Terry glanced up at the tall skyscraper that housed the HallMarx Channel head office, then opened the door and entered the grand, marble lobby, his wet shoes squeaking on the shiny floor as he made his way to the elevator bank, flashing his badge to Ben at the front desk. The lobby was empty as he nodded at Tabitha, the security guard, who waved at him with a beautiful smile. The building had just recently reopened after being closed for the first 18 months of the pandemic, but it was still pretty much vacant, as most employees continued to work remotely. He lived only ten blocks away, so he came to work because he enjoyed the solitude of the empty office.

Terry stepped out of the elevator on the 37th floor and ambled to his desk, scuffing his shoes on the carpet to dry them as he walked. The entire workplace was empty, as usual, and he sighed happily, loving that he didn’t have to make small talk with coworkers. After an hour of lazily reading the news online and finishing his second cup of coffee, Terry sighed deeply and made his way to the writer’s conference room.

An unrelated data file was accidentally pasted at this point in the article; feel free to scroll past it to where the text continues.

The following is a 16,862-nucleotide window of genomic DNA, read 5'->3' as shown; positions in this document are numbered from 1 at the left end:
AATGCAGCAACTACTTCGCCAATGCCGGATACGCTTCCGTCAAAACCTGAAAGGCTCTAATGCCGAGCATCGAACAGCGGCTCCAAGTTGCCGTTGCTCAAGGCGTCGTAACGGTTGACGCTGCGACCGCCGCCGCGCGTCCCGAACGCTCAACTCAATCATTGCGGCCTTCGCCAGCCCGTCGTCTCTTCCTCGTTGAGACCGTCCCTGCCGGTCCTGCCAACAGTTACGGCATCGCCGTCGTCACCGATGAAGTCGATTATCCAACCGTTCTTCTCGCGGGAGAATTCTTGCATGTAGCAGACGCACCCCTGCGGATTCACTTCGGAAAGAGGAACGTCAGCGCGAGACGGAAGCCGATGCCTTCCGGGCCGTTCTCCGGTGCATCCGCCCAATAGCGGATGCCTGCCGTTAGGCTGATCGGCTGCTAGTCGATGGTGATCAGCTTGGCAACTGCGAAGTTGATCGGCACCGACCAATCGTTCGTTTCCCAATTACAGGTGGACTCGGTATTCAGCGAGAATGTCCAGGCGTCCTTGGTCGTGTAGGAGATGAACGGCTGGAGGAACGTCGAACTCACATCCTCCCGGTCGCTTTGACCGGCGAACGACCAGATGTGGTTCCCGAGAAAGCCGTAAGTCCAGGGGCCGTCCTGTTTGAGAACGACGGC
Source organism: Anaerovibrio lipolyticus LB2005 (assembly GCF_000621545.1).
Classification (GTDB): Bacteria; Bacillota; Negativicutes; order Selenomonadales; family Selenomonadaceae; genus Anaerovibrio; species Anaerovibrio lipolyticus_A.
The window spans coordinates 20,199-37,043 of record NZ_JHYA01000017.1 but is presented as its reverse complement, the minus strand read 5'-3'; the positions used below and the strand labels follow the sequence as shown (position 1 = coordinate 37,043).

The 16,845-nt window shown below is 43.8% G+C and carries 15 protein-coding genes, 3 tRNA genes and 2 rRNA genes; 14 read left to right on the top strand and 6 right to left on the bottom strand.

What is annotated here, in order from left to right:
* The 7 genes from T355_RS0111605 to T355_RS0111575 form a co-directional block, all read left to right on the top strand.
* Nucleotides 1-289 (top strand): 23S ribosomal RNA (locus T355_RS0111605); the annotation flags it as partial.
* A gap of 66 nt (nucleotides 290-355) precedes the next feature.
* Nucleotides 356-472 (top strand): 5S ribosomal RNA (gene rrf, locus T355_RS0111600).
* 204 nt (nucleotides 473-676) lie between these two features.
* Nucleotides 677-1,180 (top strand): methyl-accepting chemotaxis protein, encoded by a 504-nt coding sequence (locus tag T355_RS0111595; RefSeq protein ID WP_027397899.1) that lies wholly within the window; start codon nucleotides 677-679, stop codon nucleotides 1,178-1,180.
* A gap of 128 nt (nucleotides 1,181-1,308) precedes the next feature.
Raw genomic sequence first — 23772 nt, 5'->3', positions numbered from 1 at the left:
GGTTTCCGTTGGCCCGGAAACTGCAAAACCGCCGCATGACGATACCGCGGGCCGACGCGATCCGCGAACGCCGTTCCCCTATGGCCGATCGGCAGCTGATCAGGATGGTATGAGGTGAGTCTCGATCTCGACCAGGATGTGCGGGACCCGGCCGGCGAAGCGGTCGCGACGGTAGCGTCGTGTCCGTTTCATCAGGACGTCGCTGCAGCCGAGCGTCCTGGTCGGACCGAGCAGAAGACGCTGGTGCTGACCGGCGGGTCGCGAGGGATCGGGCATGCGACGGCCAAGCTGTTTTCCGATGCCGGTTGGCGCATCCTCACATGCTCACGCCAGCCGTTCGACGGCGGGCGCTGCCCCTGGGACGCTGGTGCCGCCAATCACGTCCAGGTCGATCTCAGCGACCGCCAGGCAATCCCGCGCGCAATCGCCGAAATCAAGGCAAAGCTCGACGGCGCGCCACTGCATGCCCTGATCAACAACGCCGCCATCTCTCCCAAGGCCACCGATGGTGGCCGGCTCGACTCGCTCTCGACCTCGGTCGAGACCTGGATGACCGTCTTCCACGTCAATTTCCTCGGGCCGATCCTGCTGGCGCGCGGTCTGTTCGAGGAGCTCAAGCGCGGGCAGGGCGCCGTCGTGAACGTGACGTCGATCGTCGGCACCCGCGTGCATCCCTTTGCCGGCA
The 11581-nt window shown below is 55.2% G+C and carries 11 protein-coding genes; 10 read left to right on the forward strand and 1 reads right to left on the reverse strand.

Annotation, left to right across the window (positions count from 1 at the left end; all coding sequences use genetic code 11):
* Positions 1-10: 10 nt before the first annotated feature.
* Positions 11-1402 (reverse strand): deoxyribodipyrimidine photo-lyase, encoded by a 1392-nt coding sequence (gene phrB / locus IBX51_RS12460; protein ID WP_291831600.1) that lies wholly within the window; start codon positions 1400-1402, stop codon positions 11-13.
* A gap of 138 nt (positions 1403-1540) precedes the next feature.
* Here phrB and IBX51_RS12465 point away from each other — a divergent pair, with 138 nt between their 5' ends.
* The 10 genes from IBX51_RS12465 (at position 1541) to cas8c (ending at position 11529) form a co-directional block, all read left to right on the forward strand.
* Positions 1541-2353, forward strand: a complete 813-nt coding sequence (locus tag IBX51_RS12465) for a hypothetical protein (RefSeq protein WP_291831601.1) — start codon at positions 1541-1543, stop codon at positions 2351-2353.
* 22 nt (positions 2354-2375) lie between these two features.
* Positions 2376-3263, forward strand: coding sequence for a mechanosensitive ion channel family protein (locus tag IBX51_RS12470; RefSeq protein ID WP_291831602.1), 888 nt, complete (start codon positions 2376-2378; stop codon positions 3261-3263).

He closed the glass door and shuffled over to his normal seat at the large table, and took two deep breaths before joining the first Zoom call of the new year. He was dreading the meeting, as his boss would be passing out writing assignments for the HallMarx Channel 2023 holiday-movie lineup that the company would release on TV and streaming services next year.

“Happy New Year,” said Melissa, the VP of Holiday Movie Development, a title he imagined she shared often at parties.

Before he could respond, she had already moved on to say the exact same thing to each of the other four writers on the video call. He hated her insincere friendliness and fake interest.

Melissa absently said, “OK, now that that is done with, I am turning on ‘Record’.”

A message appeared on screen that the meeting was being recorded, and Terry clicked the ‘Accept’ button to clear the message.

Adjusting her glasses, Melissa leaned forward and put her elbows on her desk, steepling her hands together. “Alright, we only have seven hours for this meeting, so let’s get down to it, shall we?”